The Telegraph
Thursday , September 5 , 2013
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‘Loyal’ cop loses clout in power alley

Ahmedabad, Sept. 4: In the good old days, D.G. Vanzara could just pick up the phone and dial the chief minister.

Such was his “extra-hierarchical access” to Narendra Modi before the alleged extra-judicial killings landed the Gujarat encounter cop in prison in 2007.

The suspended DIG, in jail for the past six years in connection with a string of fake encounter deaths, was also close to Amit Shah, Modi’s right-hand man.

Between 2002 and till his arrest, Vanzara was in direct touch with Shah, then junior home minister. It is Shah whom Vanzara has targeted in his letter of resignation from the IPS that became public yesterday and brought the focus back on the encounter killings that also led to the arrest of the former minister who is now out on bail.

A retired IPS officer said the letter, where Vanzara talks about being “ditched and disowned”, was an “act of despair and revolt” by a loyal police officer. The officer said it was clear that Vanzara had run out of patience after maintaining — as the jailed cop put it — a “dignified silence” for all these years.

Sources put the frustration down to the way Vanzara and the other jailed cops had been left to fend for themselves while Shah got a top-shot lawyer to fight his case.

In his September 1 letter to Gujarat’s addition chief secretary, Vanzara said: This government suddenly became vibrant and displayed a spur of sincere activities only when Shri Amitbhai Shah, former MOS, Home, was arrested by (the) CBI. It so happened that Shri Ram Jethmalani, the most learned, senior most and highest paid advocate of India was engaged for Shri Amitbhai Shah who appeared on behalf of him at all levels of courts… and got him released on regular bail within record time of three months of his imprisonment.”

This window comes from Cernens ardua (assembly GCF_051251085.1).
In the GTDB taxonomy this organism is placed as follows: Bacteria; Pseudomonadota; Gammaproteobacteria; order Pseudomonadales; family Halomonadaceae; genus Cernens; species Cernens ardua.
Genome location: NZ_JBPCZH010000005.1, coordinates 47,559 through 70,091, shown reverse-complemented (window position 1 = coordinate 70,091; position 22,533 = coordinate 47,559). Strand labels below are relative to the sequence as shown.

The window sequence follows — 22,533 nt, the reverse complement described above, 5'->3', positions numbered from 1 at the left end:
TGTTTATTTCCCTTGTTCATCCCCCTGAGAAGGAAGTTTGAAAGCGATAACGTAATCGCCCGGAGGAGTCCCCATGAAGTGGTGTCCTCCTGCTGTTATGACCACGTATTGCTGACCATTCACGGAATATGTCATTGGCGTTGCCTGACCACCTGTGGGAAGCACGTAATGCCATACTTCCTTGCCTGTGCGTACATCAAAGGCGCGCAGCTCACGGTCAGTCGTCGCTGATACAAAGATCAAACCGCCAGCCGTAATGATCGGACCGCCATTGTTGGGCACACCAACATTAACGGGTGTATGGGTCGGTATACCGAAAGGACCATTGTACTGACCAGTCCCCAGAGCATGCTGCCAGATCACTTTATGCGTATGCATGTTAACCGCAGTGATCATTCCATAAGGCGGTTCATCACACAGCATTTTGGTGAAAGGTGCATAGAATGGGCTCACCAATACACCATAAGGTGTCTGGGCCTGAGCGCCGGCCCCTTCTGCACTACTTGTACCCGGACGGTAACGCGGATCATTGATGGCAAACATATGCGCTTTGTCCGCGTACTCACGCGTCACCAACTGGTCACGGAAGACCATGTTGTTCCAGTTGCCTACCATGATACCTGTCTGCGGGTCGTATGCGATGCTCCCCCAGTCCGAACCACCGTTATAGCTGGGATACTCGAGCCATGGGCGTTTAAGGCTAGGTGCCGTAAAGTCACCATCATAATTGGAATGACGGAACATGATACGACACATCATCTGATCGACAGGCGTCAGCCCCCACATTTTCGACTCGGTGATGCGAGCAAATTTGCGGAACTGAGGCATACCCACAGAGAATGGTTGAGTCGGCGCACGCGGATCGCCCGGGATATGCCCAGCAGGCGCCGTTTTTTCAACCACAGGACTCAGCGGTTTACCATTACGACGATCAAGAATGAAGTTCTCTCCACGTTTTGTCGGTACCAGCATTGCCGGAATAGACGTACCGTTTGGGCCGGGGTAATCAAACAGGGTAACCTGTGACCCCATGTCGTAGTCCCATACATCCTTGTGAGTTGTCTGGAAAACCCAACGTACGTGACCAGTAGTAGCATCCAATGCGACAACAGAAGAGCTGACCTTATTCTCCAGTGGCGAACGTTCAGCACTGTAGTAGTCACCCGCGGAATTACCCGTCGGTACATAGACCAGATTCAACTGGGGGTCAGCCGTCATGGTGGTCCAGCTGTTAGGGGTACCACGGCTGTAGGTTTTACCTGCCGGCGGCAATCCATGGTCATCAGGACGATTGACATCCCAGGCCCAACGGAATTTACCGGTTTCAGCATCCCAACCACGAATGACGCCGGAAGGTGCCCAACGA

Sources said Shah probably paid for the expenses though the party may have helped him hire Jethmalani.

Even Vanzara’s critics say the 1987-batch IPS officer deserved a better treatment from his political masters and the state government, which, the jailed cop said, monitored their actions from “very close quarters”.

R.B. Sreekumar, Vanzara’s former boss, put things in perspective when he described the suspended officer as an “extremely efficient, highly competent go-getter type” and a “careerist who would do anything for a good posting”.

Vanzara, in his own words, was a “loyal” soldier, but of his political bosses. A devotee of self-styled godman Asaram Bapu, who is also in a bit of a jam since his arrest on charges of sexual assault, Vanzara has two sons. The elder is a businessman involved in sand mining; the younger is a revenue officer.

Vanzara, a graduate from MS University, Vadodara, is also known for his spiritual inclinations. In Sabarmati jail, he is said to have danced to devotional tunes at a religious event organised by the prison authorities. He also built a temple inside the jail complex.

He got a diploma and later a degree in spirituality and value education following a course conducted by brahmakumaris and Annamalai University. He has penned three books of poetry titled Viyapath, Sinhgarjana and Ratankar. The poems, dedicated to Asaram, primarily talk about inspiration and devotion towards the motherland.

During the convocation in jail in December 2011, Vanzara said: “Only a true ‘mard can be sent to jail. We are here because nobody comes to prison on their own. But once we are here, we have to utilise the time in the best manner.”